Our team is made up of an interdisciplinary group of faculty at the University of Toronto, our collaborators in the US, research associates and graduate and undergraduate student assistants.
This collaboration brings together expertise in the areas of phonetics, morphosyntax, child language acquisition, bilingualism and statistics.
Prof. Laura Colantoni
Prof. Laura Colantoni is Professor of Spanish Linguistics in the Department of Spanish and Portuguese at the University of Toronto. Prof. Colantoni’s research explores the interplay between variability and categorization in the phonetics and phonology domain. She has worked on sound change and on bilingual populations including second language learners.
Her work has concentrated on Romance languages, Spanish and French in particular, but more recently, she has investigated the acquisition of English segmental and prosodic phonology by speakers from a variety of languages.
Prof. Ana Teresa Pérez-Leroux
Prof. Ana T. Pérez-Leroux is Professor of Spanish and Linguistics at the University of Toronto, with appointments in the Department of Spanish and Portuguese and the Department of Linguistics. Prof. Pérez Leroux’s work on child language acquisition examines the development of sentence complexity and the acquisition of functional elements and related meaning contrasts. Her work focuses on the developmental interactions across different cognitive and language domains; and on the study of language development in bilingual children and the design of relevant language assessment strategies.
Prof. Susana Bejar
Prof. Susana Bejar is Assistant Professor at the Department of Linguistics at the University of Toronto. Prof. Bejar specializes in the morphology and syntax of phi-features (person, number, gender), in particular agreement systems and restrictions. Her work examines how the structure of featural systems determines how forms of agreement are expressed, with agreement failure playing an especially significant role in the derivation of complex morphological agreement patterns.
Prof. Alejandro Cuza
Prof. Alejandro Cuza is Professor of Spanish and Linguistics at the School of Language and Cultures at Purdue University. Prof. Cuza’s research focuses on the acquisition of Spanish morphosyntax and semantics among second language learners, heritage speakers and young bilingual children. He has worked on child bi-literacy development, and language contact and change in Spanish in the U.S.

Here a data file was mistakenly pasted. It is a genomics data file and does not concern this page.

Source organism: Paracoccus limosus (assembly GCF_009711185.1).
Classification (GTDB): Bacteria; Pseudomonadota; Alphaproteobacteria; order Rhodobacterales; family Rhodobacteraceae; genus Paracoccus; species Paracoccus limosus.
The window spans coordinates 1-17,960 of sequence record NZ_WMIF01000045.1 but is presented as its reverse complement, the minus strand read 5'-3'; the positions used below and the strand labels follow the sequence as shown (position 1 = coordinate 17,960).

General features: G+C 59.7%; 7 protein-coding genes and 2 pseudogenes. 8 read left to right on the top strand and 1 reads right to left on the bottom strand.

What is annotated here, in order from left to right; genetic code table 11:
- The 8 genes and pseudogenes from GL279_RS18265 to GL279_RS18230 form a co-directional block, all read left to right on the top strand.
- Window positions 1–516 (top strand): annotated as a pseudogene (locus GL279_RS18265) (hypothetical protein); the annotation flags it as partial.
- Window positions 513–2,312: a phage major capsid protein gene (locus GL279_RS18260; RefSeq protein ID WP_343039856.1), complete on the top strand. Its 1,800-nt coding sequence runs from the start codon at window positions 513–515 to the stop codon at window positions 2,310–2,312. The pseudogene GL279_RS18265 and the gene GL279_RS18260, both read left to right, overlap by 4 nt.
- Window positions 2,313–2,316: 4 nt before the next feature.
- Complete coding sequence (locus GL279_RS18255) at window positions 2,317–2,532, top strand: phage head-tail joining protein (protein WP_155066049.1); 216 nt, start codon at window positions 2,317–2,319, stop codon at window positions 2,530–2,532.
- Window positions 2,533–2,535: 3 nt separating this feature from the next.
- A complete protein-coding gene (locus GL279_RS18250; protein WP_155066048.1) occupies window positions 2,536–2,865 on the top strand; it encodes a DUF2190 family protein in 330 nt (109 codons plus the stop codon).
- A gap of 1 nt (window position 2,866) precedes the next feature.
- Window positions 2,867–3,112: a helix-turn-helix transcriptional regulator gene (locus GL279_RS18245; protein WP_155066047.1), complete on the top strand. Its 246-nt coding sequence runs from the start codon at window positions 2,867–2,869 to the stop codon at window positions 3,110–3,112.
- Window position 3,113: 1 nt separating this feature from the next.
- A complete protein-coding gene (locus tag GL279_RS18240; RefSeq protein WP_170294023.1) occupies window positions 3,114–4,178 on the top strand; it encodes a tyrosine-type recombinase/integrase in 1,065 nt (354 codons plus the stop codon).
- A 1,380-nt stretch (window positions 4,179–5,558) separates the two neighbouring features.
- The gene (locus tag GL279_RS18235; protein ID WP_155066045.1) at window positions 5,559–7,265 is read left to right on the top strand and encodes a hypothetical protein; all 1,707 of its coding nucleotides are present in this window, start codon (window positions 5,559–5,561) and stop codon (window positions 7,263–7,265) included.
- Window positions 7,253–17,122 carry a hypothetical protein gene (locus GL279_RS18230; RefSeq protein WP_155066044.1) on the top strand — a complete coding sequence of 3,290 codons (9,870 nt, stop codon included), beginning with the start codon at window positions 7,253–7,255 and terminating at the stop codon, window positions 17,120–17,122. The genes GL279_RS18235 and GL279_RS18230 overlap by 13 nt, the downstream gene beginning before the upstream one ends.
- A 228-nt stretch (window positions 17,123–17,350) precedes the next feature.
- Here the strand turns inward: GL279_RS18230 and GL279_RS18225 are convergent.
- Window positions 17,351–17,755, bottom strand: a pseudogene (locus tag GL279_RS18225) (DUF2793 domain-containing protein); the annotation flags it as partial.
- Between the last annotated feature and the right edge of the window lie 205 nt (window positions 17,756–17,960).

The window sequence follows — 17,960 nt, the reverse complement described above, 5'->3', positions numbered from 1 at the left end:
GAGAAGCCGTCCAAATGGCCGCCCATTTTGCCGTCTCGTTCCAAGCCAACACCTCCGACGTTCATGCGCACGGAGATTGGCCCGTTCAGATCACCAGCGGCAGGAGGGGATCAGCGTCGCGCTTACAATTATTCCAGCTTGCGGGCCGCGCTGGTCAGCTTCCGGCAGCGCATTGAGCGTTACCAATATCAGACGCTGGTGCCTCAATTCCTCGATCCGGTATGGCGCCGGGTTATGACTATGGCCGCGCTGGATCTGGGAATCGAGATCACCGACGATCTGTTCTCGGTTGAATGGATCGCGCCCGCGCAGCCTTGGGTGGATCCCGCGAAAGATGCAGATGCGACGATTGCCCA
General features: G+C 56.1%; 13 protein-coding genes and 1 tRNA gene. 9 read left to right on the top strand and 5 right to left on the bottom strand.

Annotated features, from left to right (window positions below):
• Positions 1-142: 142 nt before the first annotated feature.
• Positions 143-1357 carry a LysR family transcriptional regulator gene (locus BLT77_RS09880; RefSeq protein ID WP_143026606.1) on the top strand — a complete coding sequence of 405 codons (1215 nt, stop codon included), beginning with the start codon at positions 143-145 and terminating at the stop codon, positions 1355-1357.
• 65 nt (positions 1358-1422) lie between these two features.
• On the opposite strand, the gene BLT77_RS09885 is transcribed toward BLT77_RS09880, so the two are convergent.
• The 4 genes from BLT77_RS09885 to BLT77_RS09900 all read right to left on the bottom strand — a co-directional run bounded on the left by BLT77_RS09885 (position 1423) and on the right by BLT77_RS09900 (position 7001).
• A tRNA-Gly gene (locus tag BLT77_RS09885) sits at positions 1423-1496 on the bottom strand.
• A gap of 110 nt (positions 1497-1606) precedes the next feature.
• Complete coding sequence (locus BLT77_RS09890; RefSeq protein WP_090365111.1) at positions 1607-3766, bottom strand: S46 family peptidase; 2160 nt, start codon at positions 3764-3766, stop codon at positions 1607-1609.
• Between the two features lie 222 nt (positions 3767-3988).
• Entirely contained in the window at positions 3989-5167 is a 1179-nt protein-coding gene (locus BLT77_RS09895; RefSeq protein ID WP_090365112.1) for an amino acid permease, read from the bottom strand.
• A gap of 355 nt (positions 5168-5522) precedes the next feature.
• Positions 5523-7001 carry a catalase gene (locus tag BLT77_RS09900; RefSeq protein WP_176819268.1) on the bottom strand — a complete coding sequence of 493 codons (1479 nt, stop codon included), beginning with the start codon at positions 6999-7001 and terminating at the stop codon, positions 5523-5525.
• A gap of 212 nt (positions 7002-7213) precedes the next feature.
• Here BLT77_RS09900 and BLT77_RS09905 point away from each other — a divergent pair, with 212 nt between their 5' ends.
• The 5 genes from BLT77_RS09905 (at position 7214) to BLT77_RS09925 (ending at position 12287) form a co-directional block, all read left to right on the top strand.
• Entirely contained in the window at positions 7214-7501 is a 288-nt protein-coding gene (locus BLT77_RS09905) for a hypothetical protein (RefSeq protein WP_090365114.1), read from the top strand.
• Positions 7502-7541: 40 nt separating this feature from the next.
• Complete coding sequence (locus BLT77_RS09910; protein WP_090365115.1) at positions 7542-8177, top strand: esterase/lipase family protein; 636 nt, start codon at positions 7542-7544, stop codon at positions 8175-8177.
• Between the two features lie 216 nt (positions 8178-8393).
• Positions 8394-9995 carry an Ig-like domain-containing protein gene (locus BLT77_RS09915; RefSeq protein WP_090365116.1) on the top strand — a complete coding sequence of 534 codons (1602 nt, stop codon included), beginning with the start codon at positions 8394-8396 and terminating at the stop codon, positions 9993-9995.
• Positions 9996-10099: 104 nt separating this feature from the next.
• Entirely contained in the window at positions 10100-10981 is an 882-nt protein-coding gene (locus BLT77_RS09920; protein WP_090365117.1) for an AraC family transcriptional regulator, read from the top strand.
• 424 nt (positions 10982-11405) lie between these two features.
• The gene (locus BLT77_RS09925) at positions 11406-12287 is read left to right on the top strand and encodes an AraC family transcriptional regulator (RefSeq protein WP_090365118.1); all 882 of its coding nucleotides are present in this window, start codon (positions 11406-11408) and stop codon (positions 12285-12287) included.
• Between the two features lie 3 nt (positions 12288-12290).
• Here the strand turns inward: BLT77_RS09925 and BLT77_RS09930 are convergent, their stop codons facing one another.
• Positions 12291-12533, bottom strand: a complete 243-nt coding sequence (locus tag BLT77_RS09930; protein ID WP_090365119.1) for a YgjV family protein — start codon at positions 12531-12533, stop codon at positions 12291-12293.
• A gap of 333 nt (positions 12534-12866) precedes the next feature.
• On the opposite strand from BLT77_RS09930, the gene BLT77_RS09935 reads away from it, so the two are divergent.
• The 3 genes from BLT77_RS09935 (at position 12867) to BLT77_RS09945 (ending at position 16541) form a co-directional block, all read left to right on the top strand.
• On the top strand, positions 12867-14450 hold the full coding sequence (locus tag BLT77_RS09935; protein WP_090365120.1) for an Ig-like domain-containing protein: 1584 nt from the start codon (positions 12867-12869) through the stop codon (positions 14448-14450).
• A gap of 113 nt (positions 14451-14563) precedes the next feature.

Prof. Elizabeth Johnson
Prof. Elizabeth Johnson is Professor of Psychology at the University of Toronto/Mississauga. Prof. Johnson is a developmental psychologist with deep ties to the field of linguistics, and a Tier II CRC in Spoken Language Acquisition. Her research encompasses early language development, including infant word recognition, acquisition of connected speech processes, how perception of variability (accents and dialects) impacts early development and on the developmental links between early perception and production.
Prof. Natalia Mazzaro
Prof. Natalia Mazzaro is Associate Professor of Spanish and Linguistics at University of Texas/El Paso. Prof. Mazzaro’s research is in sociolinguistic variation across monolingual and bilingual varieties of Spanish, and in languages in contact with Spanish. Her work focuses on both phonetics and morpho-syntax and the interaction between them, and includes issues like phonetic accommodation.
Prof. Jessamyn Scherz
Prof. Jessamyn Scherz is Assistant Professor at the Department of Linguistics at the University of Toronto. Prof. Scherz is a phonetician whose work aims to gain a better understanding of how we perceive and produce speech sounds. She has conducted studies in phonetic cue weighting and phonetic variation, loanword phonology, and differences in segmental perception in bilinguals and monolinguals.
Eng. Miguel Barreto
Miguel Barreto is an Electrical Engineer and hold an MSc in Applied Statistics and MSc (c) in Electrical Engineer with a data science background.
His research interests include statistical models, machine learning, natural language processing, mathematical & computational linguistics, signal processing, and reproducible research. His role in the project is statistical consultant.
Jeremy (Jierui) Yang
Jeremy (Jierui) Yang is an undergraduate student, having completed a major in cognitive science and a double minor in computer science and mathematics. He is now working on an unofficial linguistic major in his final year. His research interest lies in computational linguistics, language acquisition, and cross-situational learning frameworks.
Natalia Rinaldi is a PhD candidate in Hispanic Linguistics at the University of Toronto. Her research interests are syntax, semantics, child language acquisition, language variation, and psycholinguistics.
Laura Escobar is a second-year linguistics undergraduate student. Her research areas of interest include Syntax, Bilingualism, and language change.
Irina Marinescu received a Ph.D. in Hispanic Linguistics from the University of Toronto and specialize in phonetics and language acquisition of phonology. I work on the effects of the native dialect on the perception and production of L2 vowels and I am interested in language variation in Spanish and other Romance languages.
Yadira Alvarez tiene un Doctorado en Lingüística Hispánica de la Universidad de Toronto (2019) con especialización en sintaxis. Sus intereses de investigación son la estructura de argumentos y su realización, la estructura de los eventos, y su representación sintáctica, y en general, en la interfaz de entre sintaxis y fonología. En la actualidad esta trabajando en la concordancia en español.